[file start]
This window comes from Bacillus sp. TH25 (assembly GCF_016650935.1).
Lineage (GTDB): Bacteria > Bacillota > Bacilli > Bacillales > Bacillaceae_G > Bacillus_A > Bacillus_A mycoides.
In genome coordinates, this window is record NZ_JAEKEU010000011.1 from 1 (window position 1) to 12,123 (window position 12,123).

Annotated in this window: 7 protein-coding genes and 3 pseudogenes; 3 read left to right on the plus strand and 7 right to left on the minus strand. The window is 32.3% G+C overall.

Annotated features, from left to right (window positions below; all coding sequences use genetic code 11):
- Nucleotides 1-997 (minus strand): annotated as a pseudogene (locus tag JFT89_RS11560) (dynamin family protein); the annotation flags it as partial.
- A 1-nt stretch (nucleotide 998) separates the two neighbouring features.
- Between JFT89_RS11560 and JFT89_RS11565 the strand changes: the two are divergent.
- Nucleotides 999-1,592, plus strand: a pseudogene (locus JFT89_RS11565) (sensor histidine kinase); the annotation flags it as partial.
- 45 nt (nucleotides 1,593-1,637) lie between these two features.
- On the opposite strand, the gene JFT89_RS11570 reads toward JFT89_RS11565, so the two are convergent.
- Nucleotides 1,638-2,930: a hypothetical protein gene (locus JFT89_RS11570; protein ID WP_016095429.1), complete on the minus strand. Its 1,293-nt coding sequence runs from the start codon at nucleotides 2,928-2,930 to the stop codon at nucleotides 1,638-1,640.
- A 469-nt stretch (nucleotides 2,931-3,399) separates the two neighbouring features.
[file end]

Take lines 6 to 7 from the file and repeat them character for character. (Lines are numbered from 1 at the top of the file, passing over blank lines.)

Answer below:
- Nucleotides 1-997 (minus strand): annotated as a pseudogene (locus tag JFT89_RS11560) (dynamin family protein); the annotation flags it as partial.
- A 1-nt stretch (nucleotide 998) separates the two neighbouring features.